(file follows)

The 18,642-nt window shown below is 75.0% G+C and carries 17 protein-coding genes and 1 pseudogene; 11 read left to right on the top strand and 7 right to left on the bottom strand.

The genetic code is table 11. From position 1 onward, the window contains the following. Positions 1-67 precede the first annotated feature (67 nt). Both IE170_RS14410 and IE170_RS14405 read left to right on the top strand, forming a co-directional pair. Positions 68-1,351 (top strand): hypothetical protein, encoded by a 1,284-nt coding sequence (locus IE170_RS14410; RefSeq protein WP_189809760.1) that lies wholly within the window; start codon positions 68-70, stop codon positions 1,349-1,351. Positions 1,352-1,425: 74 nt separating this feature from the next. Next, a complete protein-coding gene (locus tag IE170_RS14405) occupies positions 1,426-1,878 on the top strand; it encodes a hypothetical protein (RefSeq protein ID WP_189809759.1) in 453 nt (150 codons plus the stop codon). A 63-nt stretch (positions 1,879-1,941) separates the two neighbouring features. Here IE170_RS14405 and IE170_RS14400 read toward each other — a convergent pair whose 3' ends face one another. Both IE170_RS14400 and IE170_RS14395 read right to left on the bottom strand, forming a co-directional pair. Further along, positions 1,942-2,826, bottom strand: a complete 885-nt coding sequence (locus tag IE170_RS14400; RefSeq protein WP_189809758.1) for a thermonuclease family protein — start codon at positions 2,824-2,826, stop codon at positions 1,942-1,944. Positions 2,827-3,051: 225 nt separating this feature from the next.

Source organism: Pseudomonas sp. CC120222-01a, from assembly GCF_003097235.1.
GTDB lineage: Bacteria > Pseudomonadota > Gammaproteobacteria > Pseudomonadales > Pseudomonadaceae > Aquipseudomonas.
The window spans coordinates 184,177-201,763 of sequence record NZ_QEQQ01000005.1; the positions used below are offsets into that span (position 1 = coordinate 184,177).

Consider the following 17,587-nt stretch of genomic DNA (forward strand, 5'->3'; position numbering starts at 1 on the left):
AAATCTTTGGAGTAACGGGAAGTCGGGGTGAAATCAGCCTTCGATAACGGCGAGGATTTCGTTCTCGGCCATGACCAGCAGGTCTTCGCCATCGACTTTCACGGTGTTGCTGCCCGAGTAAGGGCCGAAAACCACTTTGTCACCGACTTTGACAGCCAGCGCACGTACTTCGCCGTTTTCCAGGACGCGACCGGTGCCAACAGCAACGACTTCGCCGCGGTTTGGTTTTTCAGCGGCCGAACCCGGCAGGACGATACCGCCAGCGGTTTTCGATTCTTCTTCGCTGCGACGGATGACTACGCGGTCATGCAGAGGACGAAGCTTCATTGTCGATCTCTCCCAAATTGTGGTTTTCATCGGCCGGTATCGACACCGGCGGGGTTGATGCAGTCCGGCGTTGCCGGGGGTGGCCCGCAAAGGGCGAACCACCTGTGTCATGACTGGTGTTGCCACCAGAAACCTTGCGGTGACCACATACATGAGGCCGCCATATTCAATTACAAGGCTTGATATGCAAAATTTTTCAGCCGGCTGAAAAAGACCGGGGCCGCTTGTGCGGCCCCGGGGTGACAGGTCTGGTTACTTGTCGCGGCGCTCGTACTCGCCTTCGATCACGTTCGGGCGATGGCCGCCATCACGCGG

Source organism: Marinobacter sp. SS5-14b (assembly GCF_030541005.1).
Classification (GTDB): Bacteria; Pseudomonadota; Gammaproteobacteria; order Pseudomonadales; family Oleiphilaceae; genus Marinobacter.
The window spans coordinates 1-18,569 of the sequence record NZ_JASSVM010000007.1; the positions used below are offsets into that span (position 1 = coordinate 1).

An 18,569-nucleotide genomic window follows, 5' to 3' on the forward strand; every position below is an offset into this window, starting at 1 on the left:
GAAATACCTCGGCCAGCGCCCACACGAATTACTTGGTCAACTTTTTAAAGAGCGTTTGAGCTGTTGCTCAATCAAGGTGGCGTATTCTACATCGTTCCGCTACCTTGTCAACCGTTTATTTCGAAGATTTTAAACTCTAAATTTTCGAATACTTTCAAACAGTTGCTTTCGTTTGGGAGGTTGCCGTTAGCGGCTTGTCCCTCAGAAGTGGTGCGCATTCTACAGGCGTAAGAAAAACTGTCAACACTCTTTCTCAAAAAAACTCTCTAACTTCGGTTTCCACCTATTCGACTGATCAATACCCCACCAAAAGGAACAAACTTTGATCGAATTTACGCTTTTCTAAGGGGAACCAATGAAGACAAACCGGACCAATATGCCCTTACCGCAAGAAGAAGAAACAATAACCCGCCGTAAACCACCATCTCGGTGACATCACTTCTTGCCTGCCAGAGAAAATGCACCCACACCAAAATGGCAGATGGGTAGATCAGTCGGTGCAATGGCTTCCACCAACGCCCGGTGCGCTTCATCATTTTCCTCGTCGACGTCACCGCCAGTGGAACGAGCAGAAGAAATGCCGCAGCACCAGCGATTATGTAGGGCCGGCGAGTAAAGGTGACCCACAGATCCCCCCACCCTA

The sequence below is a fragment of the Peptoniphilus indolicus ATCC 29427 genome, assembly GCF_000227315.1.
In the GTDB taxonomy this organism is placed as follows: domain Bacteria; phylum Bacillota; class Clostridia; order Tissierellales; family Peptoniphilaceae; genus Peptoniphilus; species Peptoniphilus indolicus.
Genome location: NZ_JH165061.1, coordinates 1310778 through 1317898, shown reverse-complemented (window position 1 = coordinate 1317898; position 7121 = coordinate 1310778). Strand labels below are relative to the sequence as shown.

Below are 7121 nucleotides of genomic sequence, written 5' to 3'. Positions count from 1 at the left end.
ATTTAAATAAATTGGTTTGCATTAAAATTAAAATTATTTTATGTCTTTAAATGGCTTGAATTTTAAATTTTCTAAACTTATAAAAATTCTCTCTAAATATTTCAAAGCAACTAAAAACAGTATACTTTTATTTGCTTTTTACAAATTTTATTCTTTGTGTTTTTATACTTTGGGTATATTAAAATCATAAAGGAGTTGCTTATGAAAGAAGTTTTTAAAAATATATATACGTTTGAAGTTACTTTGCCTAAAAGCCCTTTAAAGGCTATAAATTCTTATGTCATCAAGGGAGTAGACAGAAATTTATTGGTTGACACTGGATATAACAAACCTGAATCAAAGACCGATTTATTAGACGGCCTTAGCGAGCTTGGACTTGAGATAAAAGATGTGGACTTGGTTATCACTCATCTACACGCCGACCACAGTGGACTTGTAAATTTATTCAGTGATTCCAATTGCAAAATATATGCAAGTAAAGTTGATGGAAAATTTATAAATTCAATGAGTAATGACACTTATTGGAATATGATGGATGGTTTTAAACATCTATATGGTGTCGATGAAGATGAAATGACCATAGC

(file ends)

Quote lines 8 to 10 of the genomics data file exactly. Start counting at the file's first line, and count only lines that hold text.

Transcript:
Source organism: Marinobacter sp. SS5-14b (assembly GCF_030541005.1).
Classification (GTDB): Bacteria; Pseudomonadota; Gammaproteobacteria; order Pseudomonadales; family Oleiphilaceae; genus Marinobacter.
The window spans coordinates 1-18,569 of the sequence record NZ_JASSVM010000007.1; the positions used below are offsets into that span (position 1 = coordinate 1).